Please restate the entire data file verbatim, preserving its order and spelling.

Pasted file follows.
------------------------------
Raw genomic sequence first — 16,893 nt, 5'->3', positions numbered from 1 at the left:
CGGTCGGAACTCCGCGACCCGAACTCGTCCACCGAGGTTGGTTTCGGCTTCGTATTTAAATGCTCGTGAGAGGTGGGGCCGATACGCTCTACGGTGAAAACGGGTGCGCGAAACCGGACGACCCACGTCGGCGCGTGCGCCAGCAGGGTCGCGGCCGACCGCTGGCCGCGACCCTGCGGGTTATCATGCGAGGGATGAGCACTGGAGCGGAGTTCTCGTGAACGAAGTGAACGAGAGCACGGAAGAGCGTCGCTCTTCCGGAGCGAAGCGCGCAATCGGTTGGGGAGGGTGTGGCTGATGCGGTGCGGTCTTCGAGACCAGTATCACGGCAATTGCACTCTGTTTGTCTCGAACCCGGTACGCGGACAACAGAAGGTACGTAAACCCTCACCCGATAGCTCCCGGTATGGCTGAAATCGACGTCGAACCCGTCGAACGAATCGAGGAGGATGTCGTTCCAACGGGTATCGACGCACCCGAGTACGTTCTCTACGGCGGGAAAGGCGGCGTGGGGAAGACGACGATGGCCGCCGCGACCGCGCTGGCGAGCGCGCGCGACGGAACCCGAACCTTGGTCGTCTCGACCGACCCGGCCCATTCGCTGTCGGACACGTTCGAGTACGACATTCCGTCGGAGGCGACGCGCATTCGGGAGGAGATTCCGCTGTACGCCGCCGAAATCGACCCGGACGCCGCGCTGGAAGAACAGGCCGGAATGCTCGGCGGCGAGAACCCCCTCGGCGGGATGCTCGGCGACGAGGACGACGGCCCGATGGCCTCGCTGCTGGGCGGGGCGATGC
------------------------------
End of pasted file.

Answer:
Raw genomic sequence first — 16,893 nt, 5'->3', positions numbered from 1 at the left:
CGGTCGGAACTCCGCGACCCGAACTCGTCCACCGAGGTTGGTTTCGGCTTCGTATTTAAATGCTCGTGAGAGGTGGGGCCGATACGCTCTACGGTGAAAACGGGTGCGCGAAACCGGACGACCCACGTCGGCGCGTGCGCCAGCAGGGTCGCGGCCGACCGCTGGCCGCGACCCTGCGGGTTATCATGCGAGGGATGAGCACTGGAGCGGAGTTCTCGTGAACGAAGTGAACGAGAGCACGGAAGAGCGTCGCTCTTCCGGAGCGAAGCGCGCAATCGGTTGGGGAGGGTGTGGCTGATGCGGTGCGGTCTTCGAGACCAGTATCACGGCAATTGCACTCTGTTTGTCTCGAACCCGGTACGCGGACAACAGAAGGTACGTAAACCCTCACCCGATAGCTCCCGGTATGGCTGAAATCGACGTCGAACCCGTCGAACGAATCGAGGAGGATGTCGTTCCAACGGGTATCGACGCACCCGAGTACGTTCTCTACGGCGGGAAAGGCGGCGTGGGGAAGACGACGATGGCCGCCGCGACCGCGCTGGCGAGCGCGCGCGACGGAACCCGAACCTTGGTCGTCTCGACCGACCCGGCCCATTCGCTGTCGGACACGTTCGAGTACGACATTCCGTCGGAGGCGACGCGCATTCGGGAGGAGATTCCGCTGTACGCCGCCGAAATCGACCCGGACGCCGCGCTGGAAGAACAGGCCGGAATGCTCGGCGGCGAGAACCCCCTCGGCGGGATGCTCGGCGACGAGGACGACGGCCCGATGGCCTCGCTGCTGGGCGGGGCGATGC